On one side of central panel 12, disposed perpendicularly to scoreline 16, is first lateral panel 18, separated from panel 12 by scoreline 20. On the same side of the shroud as first lateral panel 18 is second lateral panel 22 separated from second central panel 14 by scoreline 24. Scorelines 20 and 24 are substantially colinear and may be impressed together during the same scoring or other hingeline-forming operation, or may be formed separately. On the side of first central panel 12 opposite that of scoreline 20 is third lateral panel 26 separated from panel 12 by scoreline 28. On the side opposite second central panel 14 from scoreline 24 is fourth lateral panel 30 separated from panel 14 by scoreline 32. Scoreline 28 and 32, like scorelines 18 and 22 are substantially colinear and can be formed from a single line during one scoring operation or may be formed from separate lines.
Each of the panels within panel pairs 18, 22 and 26, 30 can rotate along its respective hingeline independently of the other panel in the pair in that either the panels are not attached or, alternatively, they are attached only by easily tearable portions 62, 64 having the small perforated sections shown.
As seen in FIG. 1, the scorelines include perforated sections 34 to assist in the folding thereof. Offset from scorelines 24 and 32, which separate panels 22 and 30 from panel 14, are "H" cuts 72 and 74. The "H" cuts include scores parallel to scorelines 24 and 32 connecting the legs of the "H" at the top and the bottom. Tabs 62 and 64 are separated from panels 18 and 26 by small scorelines and are partially formed by cuts within panels 22 and 30. As will be discussed below, tabs 62 and 64 are inserted into "H" cuts 72 and 74 to lock the shroud into place during assembly.
The shroud is fabricated from corrugated fiberboard such as a 200-275 lb. Mullens Test board. A 69/33/69 board available from Westvaco would be suitable.
As seen in FIG. 2, pallet 38 has stacked thereon cases 40 which contain liquid laundry detergent bottles 42. The cases are preferably stacked so that the stack includes a front face 44 seen in FIG. 2, a first side face on the side thereof, a back face opposite face 44 and a second side face between face 44 and the back face. A top face 46 is also formed by the stack. Preferably, each of the faces formed by the outer aspects of the cartons forms a straight wall (vertically in the case of the front, back and side faces).
The shroud is formed from the blank by bending 90° along scoreline 16, scoreline 20, scoreline 28, scoreline 32 and scoreline 24. Typically, the second and forth lateral panels 22 and 30 will, after the blank is folded, fit partially behind the first and third lateral panels and tabs 62 and 64 inserted and locked into "H" cuts 72 and 74 offset from scores 24 and 32 to hold the shroud in its final form.
A shroud is placed on each side face of the stack so that the first central panel is adjacent to and faces the side stack face and the second central panel is disposed adjacent and faces the top face of the stack. Preferably, the inner surfaces of each of the panels of the shroud are substantially contiguous with a portion of a face of the stack. If desired, plastic film such as Mobil Stretch Wrap may be wrapped around the front, back and sides of the pallet/stack/shroud combination to maintain its integrity during storage or particularly during shipping. The shroud serves to keep the stack aligned. The shrouds are made of durable corrugated fiberboard and eliminate the need for multi-piece items such as corner post/shroud combinations. The one piece aspect of the shroud facilitates its installation onto the palletized stack. No adhesives are required to hold the shroud in final form; instead, self-locking corrugated tabs are employed. The shroud may be shipped flat and erected at time of use. The shroud also can be used on cases for other types of products, such as powdered detergents and soap bars with dimensional changes. The shroud of the invention is less expensive and requires less resource than many alternatives.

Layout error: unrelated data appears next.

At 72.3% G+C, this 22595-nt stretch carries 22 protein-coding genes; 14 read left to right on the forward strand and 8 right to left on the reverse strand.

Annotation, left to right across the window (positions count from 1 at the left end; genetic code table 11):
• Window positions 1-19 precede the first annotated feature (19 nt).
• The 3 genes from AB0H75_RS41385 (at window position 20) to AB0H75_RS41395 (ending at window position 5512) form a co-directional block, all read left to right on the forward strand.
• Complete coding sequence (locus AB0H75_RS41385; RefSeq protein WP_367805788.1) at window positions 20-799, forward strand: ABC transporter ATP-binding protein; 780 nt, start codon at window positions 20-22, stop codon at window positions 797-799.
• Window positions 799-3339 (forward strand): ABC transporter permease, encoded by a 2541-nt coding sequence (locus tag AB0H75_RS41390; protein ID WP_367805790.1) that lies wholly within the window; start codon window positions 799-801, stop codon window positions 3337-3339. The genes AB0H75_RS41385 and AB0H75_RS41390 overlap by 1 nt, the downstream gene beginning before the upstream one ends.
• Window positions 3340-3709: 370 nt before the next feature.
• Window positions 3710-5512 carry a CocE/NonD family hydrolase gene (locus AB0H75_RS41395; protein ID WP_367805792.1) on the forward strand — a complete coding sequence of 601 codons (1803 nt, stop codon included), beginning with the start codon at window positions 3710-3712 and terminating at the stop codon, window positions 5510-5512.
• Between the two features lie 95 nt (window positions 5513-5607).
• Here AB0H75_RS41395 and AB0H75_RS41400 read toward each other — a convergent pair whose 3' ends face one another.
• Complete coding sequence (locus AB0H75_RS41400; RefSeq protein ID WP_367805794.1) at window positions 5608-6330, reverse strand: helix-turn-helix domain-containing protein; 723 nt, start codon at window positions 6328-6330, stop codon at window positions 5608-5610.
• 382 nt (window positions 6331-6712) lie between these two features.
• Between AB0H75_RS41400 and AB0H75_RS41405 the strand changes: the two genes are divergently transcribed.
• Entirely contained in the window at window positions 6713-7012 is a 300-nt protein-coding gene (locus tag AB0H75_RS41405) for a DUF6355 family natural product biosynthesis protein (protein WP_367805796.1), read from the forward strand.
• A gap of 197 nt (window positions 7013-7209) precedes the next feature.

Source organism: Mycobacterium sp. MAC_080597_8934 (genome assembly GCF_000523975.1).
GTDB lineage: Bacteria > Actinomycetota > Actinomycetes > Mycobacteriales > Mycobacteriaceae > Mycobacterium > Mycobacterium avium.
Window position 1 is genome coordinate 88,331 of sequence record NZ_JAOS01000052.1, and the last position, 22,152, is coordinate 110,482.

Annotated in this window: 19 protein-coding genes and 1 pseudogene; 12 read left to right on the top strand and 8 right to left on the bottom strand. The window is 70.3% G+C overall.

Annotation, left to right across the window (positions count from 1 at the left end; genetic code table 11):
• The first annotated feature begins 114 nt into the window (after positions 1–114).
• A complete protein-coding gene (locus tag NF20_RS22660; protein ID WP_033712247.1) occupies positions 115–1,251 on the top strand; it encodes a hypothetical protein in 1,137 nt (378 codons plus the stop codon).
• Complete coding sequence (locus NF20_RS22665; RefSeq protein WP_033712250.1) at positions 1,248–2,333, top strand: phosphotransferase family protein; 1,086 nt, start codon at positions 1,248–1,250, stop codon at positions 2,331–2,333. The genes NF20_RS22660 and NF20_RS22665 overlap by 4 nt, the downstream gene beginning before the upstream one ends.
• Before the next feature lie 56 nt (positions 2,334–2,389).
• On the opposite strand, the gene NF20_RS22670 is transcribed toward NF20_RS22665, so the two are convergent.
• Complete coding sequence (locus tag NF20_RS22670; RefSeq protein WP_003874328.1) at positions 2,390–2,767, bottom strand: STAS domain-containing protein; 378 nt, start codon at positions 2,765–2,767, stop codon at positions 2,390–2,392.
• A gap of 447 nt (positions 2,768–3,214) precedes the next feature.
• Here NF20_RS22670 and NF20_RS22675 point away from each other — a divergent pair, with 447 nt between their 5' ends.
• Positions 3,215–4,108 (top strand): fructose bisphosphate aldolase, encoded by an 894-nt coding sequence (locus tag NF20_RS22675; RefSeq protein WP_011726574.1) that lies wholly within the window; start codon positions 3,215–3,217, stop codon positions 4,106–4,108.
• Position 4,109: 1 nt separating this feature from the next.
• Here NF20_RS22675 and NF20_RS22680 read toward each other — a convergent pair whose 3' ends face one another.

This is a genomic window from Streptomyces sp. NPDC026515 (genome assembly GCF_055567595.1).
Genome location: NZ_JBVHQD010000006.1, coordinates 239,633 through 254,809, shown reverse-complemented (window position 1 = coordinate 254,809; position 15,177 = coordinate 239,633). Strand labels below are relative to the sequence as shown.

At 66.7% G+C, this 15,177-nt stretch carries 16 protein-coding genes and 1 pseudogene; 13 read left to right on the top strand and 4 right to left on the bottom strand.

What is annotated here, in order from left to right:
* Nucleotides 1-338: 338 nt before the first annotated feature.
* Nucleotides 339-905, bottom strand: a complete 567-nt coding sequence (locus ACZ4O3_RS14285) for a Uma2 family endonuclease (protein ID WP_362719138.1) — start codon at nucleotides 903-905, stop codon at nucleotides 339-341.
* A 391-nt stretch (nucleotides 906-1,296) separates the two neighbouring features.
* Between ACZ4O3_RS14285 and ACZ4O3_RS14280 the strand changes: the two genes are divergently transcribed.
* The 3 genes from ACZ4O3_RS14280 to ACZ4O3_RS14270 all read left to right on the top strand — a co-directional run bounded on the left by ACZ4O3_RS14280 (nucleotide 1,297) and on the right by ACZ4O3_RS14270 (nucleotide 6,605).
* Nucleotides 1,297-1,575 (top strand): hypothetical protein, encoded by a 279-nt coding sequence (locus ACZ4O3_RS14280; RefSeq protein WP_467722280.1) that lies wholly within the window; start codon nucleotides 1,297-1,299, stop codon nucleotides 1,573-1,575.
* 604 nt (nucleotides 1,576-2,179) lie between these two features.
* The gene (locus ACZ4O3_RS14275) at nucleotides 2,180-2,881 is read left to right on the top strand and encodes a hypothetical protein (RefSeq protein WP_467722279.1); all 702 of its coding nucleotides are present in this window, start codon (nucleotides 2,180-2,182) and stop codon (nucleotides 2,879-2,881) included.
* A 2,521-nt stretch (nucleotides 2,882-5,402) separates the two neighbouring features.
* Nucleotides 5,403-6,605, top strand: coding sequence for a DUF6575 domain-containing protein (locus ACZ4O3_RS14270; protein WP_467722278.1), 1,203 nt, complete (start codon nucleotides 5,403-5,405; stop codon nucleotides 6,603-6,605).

Typically, the central panel will cover at least 50% of the surface area of the stack side face, preferably at least 80%. Each second central panel will generally cover between 10 and 40% of the area of the top stack face, especially between 15 and 30%. The first and third lateral panels, respectively, of each shroud will generally cover between 5 and 10% of the area of the front and/or back faces of the stack. Each of the second and/or fourth lateral panel will typically cover between 1 and 7% of the area of the front and/or back stack face.
It should be understood, of course, that the specific forms of the invention herein illustrated and described are intended to be representative only, as certain changes may be made therein without departing from the clear teachings of the disclosure. Accordingly, reference should be made to the following appended claims in determining the full scope of the invention.
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|U.S. Classification||206/386, 206/586|
|Cooperative Classification||B65D2571/00055, B65D71/0096|
|Apr 18, 1994||AS||Assignment|
Owner name: LEVER BROTHERS COMPANY, DIVISION OF CONOPCO, INC.,
Free format text: ASSIGNMENT OF ASSIGNORS INTEREST;ASSIGNORS:SKORSKI, MARK JAMES;ROGERS, JAMES HAMILTON;REEL/FRAME:006942/0063
Effective date: 19940317
|Dec 23, 1997||FPAY||Fee payment|
Year of fee payment: 4
|Jan 2, 2002||FPAY||Fee payment|
Year of fee payment: 8
|Jun 28, 2006||REMI||Maintenance fee reminder mailed|
|Dec 13, 2006||LAPS||Lapse for failure to pay maintenance fees|
|Feb 6, 2007||FP||Expired due to failure to pay maintenance fee|
Effective date: 20061213